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Supplier & MFG. of Best Quality Steam Vents and Cast Iron Radiators

Athana Member Posts: 105
In our Ny/NJ area can you suggest where we can find tested used or new Cast Iron Radiators....company that will reasonably strip/repaint original ones...and best

steam vent maker.Thanks


  • nicholas bonham-carter
    nicholas bonham-carter Member Posts: 8,578
    edited June 2010
    best air vents and radiators

    what type of steam system do you have, 1-pipe, or 2-pipe?

    the best air vents, are the ones on the main pipes, which do most of the work. small gorton or hoffman vents will then let the air out of the radiator, after the main vents have released air from the main supply pipes, and the boiler itself.

    get a copy of "the lost art of steam heating" from the shop here, so you will be better able to understand how these wonderful systems should work.--nbc
  • Athana
    Athana Member Posts: 105
    edited June 2010
    One Pipe System

    The System is one Pipe with vent on the radiator itself.

    In our previous house(One Pipe) we'd replace the vents with ones from the Home Depot, (also valves ...but some of those failed in 10 years made in China.)

    Also someone put a long baseboard heater in a room and I'd like to find a replacement like the original cast Iron ones.

    I will buy "The Lost Art of S/H" has it been updated since original publication?

    Where is shop by the way,Long Island?
  • Big-Al_2
    Big-Al_2 Member Posts: 263

    My favorite brand of radiator vent is Jacobus Maid-O-Mist, made in Chicago.  I have found them to be reliable and very quiet.  They don't "ping" when they open or shut like the Hoffman, Watts, Dole, or Chinese knock-off vents.  They are available online from Pexsupply.com and others. They are regularly available on eBay, but watch out for unreasonable shipping charges there.  Many people here seem to prefer Gorton vents, which are similar in operation, but don't have any plastic innards like the Maid-O-Mist ones . . . but I've had better luck with Maid-O-Mist, and they are a little less expensive.   For a main vent, the consensus seems to be a Gorton #2.  I have Hoffman main vents in my house.  They don't vent as quickly as the Gorton units, so I used more than one. (I was able to find them pretty cheap on eBay.)

    New radiators are still available from Burnham.  Your local heating supply house can probably get them for you . . . but be prepared for serious sticker shock. 
  • Athana
    Athana Member Posts: 105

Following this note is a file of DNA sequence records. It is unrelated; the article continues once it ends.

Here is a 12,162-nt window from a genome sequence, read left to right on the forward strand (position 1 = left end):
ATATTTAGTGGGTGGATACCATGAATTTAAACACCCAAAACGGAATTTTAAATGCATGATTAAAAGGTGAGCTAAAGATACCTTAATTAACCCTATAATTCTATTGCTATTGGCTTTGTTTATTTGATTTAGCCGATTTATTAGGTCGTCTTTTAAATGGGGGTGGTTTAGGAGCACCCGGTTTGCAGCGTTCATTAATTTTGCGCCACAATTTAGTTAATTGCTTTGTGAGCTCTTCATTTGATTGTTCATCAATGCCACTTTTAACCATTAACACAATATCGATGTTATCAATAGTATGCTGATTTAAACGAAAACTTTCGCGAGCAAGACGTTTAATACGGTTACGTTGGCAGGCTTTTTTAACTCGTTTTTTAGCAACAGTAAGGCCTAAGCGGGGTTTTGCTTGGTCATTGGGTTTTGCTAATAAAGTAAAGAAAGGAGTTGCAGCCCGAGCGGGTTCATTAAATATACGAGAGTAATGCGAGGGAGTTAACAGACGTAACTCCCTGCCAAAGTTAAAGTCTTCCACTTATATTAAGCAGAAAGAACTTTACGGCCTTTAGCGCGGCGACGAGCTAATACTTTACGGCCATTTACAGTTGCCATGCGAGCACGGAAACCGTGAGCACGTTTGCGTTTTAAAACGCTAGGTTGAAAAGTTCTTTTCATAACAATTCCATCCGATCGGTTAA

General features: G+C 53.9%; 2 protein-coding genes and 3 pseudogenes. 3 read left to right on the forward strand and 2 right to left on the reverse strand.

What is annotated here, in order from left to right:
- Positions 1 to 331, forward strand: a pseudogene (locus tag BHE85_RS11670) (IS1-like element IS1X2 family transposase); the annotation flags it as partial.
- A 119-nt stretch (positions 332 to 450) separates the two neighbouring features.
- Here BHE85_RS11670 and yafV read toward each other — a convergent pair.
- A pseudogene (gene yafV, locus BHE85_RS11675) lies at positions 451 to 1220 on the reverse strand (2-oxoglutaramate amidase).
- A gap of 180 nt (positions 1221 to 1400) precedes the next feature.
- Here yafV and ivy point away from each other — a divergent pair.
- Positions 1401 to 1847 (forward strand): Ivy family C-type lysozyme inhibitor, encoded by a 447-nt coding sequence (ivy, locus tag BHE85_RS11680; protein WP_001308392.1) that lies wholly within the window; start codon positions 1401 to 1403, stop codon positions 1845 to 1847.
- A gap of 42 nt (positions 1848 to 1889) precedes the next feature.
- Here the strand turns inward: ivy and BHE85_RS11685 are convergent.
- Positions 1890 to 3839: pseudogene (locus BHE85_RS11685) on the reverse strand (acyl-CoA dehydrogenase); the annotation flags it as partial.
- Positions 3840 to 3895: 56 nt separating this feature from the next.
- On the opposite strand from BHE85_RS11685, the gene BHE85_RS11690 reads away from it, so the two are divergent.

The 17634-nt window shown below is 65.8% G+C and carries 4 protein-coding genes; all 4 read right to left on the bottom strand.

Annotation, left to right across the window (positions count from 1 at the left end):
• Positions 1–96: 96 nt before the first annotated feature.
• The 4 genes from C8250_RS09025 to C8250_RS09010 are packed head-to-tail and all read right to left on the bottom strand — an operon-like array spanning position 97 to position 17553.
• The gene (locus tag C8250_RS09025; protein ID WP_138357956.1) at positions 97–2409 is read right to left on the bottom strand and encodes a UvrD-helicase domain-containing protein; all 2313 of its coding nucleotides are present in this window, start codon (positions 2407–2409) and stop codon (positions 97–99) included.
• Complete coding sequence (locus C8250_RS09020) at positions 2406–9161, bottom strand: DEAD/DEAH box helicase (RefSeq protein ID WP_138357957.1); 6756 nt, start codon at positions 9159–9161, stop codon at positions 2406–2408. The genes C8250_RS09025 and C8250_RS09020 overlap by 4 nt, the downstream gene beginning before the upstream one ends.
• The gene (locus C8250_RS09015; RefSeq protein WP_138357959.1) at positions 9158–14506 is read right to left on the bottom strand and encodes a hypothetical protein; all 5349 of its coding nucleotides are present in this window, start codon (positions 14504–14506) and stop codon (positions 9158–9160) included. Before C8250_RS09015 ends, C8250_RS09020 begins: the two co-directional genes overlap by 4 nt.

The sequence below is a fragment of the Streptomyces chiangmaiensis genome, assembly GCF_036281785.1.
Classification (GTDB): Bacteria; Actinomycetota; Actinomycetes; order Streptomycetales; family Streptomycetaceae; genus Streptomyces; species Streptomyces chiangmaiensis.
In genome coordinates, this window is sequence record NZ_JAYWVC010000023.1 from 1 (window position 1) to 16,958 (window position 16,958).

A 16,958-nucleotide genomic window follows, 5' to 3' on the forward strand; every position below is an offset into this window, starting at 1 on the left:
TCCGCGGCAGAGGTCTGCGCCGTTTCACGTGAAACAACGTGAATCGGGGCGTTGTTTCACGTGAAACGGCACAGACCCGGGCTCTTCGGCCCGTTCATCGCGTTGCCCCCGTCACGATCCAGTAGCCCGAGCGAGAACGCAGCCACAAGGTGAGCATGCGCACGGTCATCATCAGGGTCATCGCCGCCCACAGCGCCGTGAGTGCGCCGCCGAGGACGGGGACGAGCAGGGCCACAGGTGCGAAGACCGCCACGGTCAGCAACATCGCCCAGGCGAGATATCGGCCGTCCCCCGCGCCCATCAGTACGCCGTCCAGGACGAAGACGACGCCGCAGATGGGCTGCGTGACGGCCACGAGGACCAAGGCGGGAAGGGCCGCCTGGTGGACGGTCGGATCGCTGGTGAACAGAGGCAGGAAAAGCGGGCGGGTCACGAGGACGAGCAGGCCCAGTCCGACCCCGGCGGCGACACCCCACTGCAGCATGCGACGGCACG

edited June 2010

    How about used tested radiators ..?

    Any local sources(Ny/NJ)...

    Where is shop for book I can come in person if possible Thanks

    Oh yes..local company to refinish original ones with durable coating??
  • Steamhead
    Steamhead Member Posts: 16,935
    For used radiators

    go here:


    This site has a lot more than The Wall.
    All Steamed Up, Inc.
    Towson, MD, USA
    Steam, Vapor & Hot-Water Heating Specialists
    Oil & Gas Burner Service
  • Athana
    Athana Member Posts: 105
    refinish of original cast iron radiators?

    Aware of anyone who does good job of refinish of Original cast iron Radiators?
  • kcopp
    kcopp Member Posts: 4,444
    for rads...

    also check craiglist... lots of them out there. As far as finishing them check out an auto body shop. They can sand blast them and even powdercoat finish them.
  • Unknown
    Painting Radiators

    Here is a link regarding painting radiators.


    You might also want to use the Site Search function (upper right hand corner of the page) and the Search the Wall function (right hand corner - middle of the page when you are on "the Wall". Use the words "painting radiators" with quotation marks. That should get you a lot of info from past posts on painting radiators.

    For the ultimate finish, powder coating seems to be the way to go though it is a lot of hassle as the radiators have to be transported to the powder coat facility. Also you want to make sure that the powdercoater knows not to heat the radiators too much (above 250 degrees Fahrenheit as this can burn out the paper gaskets between the radiator sections and cause leaks.

    I've painted my radiators in place and have been very happy with the result. You can do this yourself or get a painting professional to do it. Just read over the past posts to obtain a good systematic approach and make sure the paint professional you hire follows it.

    Most house paints today are latex and a satin or gloss latex works fine as long as it is over a good oil base primer. As the paint formulations are being approved constantly, I would seek the professional advice from good brand paint store (Benjamin Moore, Sherwin -Williams) . Make sure they understand that you are painting metal steam radiators.

    - Rod
  • Athana
    Athana Member Posts: 105
    Painting Radiators

    In our last house(1904) we had Steam Radiators and wife and I had bad experience with painting them.

    We proceeded to strip and paint them one by one.

    I used Sandvick/Bahco triangle blades and took everything off, down to metal.Then sanded with 60/80 grit sandpaper, and then vaccumed/cleaned them real well.

    Paint store recommended Benjamin Moore ImPervo Oil Metal and Wood low luster Undercoat(?) (Red can).And on top we put BM Impervo Oil Metal & Wood High Gloss.

    The first one generated a WOW! result from all (White Enamel) so we proceeded casually doing more..

    After two heating seasons the first one began to show signs of pealing..the rest followed over the few years..and began pealing..

    An incredible effort wasted.

    I called the most traditional country on earth concerning workmanship (England) and they recommened "Stove Paint"...No one knew what that was here anyway...

    We looked for a DULUX supplier as it's a much used paint in England, which might know what it was... and found a "High Heat paint" by DEVOE.

    The first one we did job on did not come out as high gloss/ impressive finish as others...

    but was painted in the house...a large house may I add...with some windows open for ventilation..

    That night I thought I would have to take my wife to the hospital...The fumes of that paint was incredible...we left every window and door open all night...but was SO poisonous smelling.. Regular Oils (FPE,BM..)are nothing compared to that stuff .It sould be illegal...

    That paint held up,though soffened a bit when radiators got very hot as curtains would stick to them some. Others radiators we did had to be taken out side for painting...still with unbearable fumes.